Once they buy a stock, they tend to hang on. The fund's 6% turnover ratio is a fraction of the 55% to 87% turnover of typical U.S. stock funds that invest in large companies.

"Because the Primecap team is buying stocks facing near-term uncertainty, it often takes time for their ideas to work out," says Dan Wiener, editor of The Independent Adviser for Vanguard Investors. "But in contrast to many other growth managers, the Primecap team is willing to wait, and on average holds onto a stock for a decade."

VPMCX's record isn't blemish-free, of course. Despite a 10-year annualized record that beats the S&P 500, Vanguard Primecap has lagged the index in five of the past 10 full calendar years, most recently in 2020. A sizable helping of airlines stocks – including Southwest Airlines (LUV), United Airlines (UAL) and American Airlines (AAL) – hurt the fund when the economy shut down for COVID-19.

But over the long haul, Vanguard Primecap shareholders have gotten a lot richer. A $10,000 investment 20 years ago in VPMCX would be worth nearly $80,000 today; a similar investment in Vanguard 500 Index fund would be worth $55,000. And that doesn't include any regular monthly 401(k) contributions you might make.

This is an aggressive fund, best for investors with long time horizons and a stomach for some volatility.

Learn more about VPMCX at the Vanguard provider site.

6 of 10

Vanguard U.S. Growth: BUY

A white arrow going up a set of blue stairs
  • Symbol:VWUSX
  • Expense ratio: 0.38%
  • 1-year return: 25.5%
  • 3-year annualized return: 26.6%
  • 5-year annualized return: 24.4%
  • 10-year annualized return: 20.3%
  • Rank among the top 401(k) funds: #91

Best for: Steely investors with a long time horizon who want exposure to fast-growing, large companies and can withstand a lot of volatility.

Vanguard U.S. Growth has put up some good returns in certain years – lately, a 59% return in 2020 – but it has had to deal with a lot of change. For starters, it has twice absorbed the assets of a poorly performing peer fund – Growth Equity in 2014 and Morgan Growth in 2019.

Then there's the constant rotation of subadvisers at the fund. According to Morningstar, eight partial manager changes have occurred at the fund since 2010. The latest on took place in early 2021. Vanguard jettisoned investment firm Jackson Square as a manager after 11 years. Four subadvisers remain: Wellington Management, Jennison Associates and Baillie Gifford – each runs roughly 28% of assets – and Vanguard's in-house quantitative equity group, which runs the rest. This year, the quant group is undergoing its own reshuffling; longtime members of the team James Stetler and Binbin Guo both retired.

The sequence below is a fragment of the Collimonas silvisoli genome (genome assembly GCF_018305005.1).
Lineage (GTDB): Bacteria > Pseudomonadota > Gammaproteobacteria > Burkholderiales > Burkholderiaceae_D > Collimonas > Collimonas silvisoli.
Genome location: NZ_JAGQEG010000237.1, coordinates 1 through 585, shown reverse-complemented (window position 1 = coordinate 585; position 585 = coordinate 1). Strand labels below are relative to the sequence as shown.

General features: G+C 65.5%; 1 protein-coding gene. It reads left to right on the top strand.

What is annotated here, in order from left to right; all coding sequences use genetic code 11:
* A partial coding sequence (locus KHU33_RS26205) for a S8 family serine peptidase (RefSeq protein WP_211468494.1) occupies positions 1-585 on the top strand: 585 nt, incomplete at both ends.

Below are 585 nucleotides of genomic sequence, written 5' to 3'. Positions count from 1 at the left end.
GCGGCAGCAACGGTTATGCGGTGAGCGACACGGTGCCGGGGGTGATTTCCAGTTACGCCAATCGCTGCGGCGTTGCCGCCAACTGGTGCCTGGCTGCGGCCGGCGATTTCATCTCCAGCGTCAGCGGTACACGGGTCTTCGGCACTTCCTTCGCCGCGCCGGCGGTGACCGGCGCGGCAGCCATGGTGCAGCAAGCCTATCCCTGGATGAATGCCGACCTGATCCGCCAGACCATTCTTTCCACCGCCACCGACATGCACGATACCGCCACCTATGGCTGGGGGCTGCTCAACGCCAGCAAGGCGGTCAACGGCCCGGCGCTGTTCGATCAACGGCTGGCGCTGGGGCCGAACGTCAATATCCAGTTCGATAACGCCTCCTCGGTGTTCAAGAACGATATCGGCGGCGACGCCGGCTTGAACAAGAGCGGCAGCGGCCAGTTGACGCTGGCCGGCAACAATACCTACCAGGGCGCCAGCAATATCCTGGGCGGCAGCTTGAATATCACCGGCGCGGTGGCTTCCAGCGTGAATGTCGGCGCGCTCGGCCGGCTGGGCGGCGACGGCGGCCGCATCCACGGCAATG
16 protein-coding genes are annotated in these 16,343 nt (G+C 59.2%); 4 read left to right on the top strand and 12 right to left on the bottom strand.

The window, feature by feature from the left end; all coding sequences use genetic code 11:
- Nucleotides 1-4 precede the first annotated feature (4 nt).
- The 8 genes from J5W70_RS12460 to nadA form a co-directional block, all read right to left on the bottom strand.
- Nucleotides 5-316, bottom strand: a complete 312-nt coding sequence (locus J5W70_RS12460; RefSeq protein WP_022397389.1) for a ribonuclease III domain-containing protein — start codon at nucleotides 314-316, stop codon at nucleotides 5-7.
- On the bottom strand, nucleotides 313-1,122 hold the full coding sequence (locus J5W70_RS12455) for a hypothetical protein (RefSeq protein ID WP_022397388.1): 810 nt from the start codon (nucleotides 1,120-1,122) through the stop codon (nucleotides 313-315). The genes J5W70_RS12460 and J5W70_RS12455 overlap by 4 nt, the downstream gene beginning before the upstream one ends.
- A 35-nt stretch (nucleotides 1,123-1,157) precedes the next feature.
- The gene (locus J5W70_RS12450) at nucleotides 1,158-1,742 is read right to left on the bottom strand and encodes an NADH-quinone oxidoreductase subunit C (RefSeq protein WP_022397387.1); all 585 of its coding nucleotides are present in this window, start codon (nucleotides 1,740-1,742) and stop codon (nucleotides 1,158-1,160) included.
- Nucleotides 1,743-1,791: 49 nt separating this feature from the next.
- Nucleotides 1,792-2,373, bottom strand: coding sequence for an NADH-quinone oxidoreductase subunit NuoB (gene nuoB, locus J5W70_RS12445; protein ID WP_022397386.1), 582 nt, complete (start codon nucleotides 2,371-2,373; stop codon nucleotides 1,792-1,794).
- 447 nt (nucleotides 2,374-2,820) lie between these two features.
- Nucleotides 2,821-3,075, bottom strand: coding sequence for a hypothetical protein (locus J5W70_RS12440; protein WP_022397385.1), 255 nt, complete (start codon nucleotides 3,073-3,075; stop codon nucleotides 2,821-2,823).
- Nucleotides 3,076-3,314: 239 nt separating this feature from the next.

All that moving around of parts is troubling, and it makes assessing the long-term merits of a fund tricky. But based on more recent performance, things are going swimmingly. VWUSX's five-year annualized return beats the S&P 500, most of its peer group and even Vanguard Primecap, the firm's venerated growth-company fund. It has been a bumpy ride, though. Over the past five years, this Vanguard fund has experienced above-average volatility compared with all large-company growth funds.

If U.S. Growth is the only actively managed large-company growth fund offered in your 401(k), and you have the stomach for a lot of volatility, it's a solid option. If you're not that kind of investor, however, you might consider other options in your plan that come with less uncertainty (as far as management goes) and a little more steadiness in performance.

Learn more about VWUSX at the Vanguard provider site.

7 of 10

Vanguard Wellesley Income: BUY

A field of dollar bills
  • Symbol:VWINX
  • Expense ratio: 0.22% 
  • 1-year return: 11.7%
  • 3-year annualized return: 9.4%
  • 5-year annualized return: 7.5%
  • 10-year annualized return: 8.0%
  • Rank among the top 401(k) funds: #96
  • Best for: Conservative investors.

Vanguard Wellesley Income celebrated its 50th anniversary in July. But it's not the oldest stock-and-bond fund in Vanguard's stable. That honor goes to Vanguard Wellington, which we'll get to momentarily.

But unlike Wellington, Wellesley Income tilts more toward bonds than stocks. Two-thirds of its assets are bonds, while the rest is stocks. (Wellington holds more stocks than bonds).

The hefty bond holding makes for a steady fund. Over the past half century, according to Dan Wiener, editor of The Independent Adviser for Vanguard Investors, Wellesley Income's "standout feature is its steadiness."

Steadiness and muted returns often go hand in hand, however. Over the past 15 years, VWINX's 7.2% annualized return doesn't keep pace with the broad market, but it beats 96% of its peers: funds that allocate 30% to 50% of assets to stocks.

Michael Reckmeyer runs the stock side and Loren Moran picks the bonds. Both managers are veterans of Wellington Management – an investment firm with long-term ties that subadvises many of Vanguard's best-known actively managed funds. Similar to Vanguard Equity-Income, which Reckmeyer also helps to manage, we'll need to keep an eye on VWINX going forward.

With the heavy load of bonds in its portfolio, Wellesley Income is best suited to conservative investors.

Learn more about VWINX at the Vanguard provider site.

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Vanguard Wellington: BUY

Stack of bills